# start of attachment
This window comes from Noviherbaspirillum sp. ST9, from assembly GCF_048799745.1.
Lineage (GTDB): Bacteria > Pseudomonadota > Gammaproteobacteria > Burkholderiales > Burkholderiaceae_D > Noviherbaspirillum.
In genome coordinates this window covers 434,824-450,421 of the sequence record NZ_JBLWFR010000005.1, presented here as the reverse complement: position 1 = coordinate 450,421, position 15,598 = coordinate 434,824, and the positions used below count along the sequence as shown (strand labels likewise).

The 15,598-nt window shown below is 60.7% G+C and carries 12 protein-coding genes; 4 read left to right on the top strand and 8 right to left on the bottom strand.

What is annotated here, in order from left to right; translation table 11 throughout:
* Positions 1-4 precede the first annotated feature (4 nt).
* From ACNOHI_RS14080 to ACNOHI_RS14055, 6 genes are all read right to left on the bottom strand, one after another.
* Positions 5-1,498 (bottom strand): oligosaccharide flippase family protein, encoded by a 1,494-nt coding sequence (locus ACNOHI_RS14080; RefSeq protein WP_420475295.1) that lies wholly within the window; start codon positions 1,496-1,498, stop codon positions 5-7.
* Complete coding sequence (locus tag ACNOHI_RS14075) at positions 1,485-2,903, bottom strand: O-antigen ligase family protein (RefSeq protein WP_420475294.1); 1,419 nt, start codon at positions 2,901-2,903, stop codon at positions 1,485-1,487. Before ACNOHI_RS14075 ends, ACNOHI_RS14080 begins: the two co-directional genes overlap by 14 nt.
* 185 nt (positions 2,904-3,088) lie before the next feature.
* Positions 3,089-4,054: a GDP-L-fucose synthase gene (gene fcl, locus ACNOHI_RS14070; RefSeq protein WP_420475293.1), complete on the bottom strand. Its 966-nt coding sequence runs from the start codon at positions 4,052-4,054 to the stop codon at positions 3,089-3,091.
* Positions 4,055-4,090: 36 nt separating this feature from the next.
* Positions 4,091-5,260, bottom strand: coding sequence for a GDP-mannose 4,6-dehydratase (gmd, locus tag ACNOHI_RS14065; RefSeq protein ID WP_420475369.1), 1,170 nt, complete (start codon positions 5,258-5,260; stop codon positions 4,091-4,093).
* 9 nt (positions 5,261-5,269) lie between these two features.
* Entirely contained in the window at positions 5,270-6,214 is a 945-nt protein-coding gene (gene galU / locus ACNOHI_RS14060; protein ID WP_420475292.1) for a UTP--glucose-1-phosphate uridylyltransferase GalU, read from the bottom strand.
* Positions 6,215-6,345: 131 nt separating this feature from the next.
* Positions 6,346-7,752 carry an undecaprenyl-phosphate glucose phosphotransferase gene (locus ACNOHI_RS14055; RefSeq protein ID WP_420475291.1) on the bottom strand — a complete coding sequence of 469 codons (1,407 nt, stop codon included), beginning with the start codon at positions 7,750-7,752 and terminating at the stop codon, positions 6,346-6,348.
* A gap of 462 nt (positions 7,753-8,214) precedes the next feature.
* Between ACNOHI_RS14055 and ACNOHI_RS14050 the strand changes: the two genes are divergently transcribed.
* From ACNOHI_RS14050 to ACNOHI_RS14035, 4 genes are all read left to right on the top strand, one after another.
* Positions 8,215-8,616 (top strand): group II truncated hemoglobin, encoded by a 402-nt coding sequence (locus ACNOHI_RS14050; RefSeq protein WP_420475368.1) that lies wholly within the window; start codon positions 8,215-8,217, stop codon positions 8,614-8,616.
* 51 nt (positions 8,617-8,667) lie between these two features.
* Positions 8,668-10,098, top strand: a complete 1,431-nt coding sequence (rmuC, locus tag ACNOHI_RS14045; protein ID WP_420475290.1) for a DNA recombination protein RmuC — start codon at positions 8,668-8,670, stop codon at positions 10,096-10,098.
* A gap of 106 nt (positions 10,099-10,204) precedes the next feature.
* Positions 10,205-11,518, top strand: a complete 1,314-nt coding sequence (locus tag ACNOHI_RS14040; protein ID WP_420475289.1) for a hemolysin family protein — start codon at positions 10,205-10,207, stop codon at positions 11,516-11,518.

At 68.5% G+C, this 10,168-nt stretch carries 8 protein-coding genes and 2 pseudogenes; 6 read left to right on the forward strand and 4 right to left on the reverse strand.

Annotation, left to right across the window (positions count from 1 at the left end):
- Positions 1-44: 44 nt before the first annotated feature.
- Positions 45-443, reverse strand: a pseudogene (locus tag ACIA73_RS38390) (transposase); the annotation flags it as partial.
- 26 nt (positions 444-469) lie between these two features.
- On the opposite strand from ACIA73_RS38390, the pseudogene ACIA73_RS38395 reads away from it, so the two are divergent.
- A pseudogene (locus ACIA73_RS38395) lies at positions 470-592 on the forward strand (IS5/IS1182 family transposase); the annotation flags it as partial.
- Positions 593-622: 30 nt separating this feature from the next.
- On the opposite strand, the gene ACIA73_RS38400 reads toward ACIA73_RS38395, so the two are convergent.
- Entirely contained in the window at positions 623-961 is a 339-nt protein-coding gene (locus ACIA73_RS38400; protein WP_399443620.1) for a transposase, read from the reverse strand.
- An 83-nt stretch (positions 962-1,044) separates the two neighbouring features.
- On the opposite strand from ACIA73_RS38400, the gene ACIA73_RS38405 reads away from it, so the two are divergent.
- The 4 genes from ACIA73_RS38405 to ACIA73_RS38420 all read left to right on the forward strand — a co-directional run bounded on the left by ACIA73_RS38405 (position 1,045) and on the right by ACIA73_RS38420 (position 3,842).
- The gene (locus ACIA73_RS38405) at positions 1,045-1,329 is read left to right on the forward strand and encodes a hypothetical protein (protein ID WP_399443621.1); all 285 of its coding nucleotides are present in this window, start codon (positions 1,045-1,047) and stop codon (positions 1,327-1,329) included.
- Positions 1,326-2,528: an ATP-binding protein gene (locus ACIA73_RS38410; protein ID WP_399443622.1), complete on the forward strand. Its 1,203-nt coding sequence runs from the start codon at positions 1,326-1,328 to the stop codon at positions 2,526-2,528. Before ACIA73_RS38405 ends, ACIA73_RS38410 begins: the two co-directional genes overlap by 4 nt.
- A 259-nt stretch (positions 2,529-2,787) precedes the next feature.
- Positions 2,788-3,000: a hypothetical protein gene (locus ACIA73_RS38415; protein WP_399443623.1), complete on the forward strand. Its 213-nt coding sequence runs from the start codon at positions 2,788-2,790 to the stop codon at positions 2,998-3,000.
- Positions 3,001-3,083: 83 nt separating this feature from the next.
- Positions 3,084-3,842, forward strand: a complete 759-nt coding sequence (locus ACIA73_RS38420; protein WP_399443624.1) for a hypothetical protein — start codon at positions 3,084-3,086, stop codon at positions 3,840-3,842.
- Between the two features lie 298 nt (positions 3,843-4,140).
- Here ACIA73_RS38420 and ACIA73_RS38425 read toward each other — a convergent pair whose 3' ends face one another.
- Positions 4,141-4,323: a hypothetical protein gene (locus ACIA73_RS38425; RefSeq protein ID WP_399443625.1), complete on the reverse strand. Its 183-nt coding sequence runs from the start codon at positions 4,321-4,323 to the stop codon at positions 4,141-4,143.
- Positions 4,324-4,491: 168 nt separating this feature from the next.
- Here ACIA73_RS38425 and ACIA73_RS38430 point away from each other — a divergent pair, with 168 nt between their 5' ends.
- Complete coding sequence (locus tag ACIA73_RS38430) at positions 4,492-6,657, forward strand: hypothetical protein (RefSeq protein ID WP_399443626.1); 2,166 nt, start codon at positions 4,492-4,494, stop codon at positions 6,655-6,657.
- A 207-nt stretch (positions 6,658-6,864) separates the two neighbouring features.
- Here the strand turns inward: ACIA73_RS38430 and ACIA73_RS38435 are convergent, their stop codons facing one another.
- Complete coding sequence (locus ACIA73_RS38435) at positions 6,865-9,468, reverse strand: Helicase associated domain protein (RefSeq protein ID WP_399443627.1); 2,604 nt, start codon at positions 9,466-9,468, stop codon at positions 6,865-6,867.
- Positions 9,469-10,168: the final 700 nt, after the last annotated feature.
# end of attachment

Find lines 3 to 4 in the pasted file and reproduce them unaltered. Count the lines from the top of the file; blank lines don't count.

In genome coordinates this window covers 434,824-450,421 of the sequence record NZ_JBLWFR010000005.1, presented here as the reverse complement: position 1 = coordinate 450,421, position 15,598 = coordinate 434,824, and the positions used below count along the sequence as shown (strand labels likewise).

The 15,598-nt window shown below is 60.7% G+C and carries 12 protein-coding genes; 4 read left to right on the top strand and 8 right to left on the bottom strand.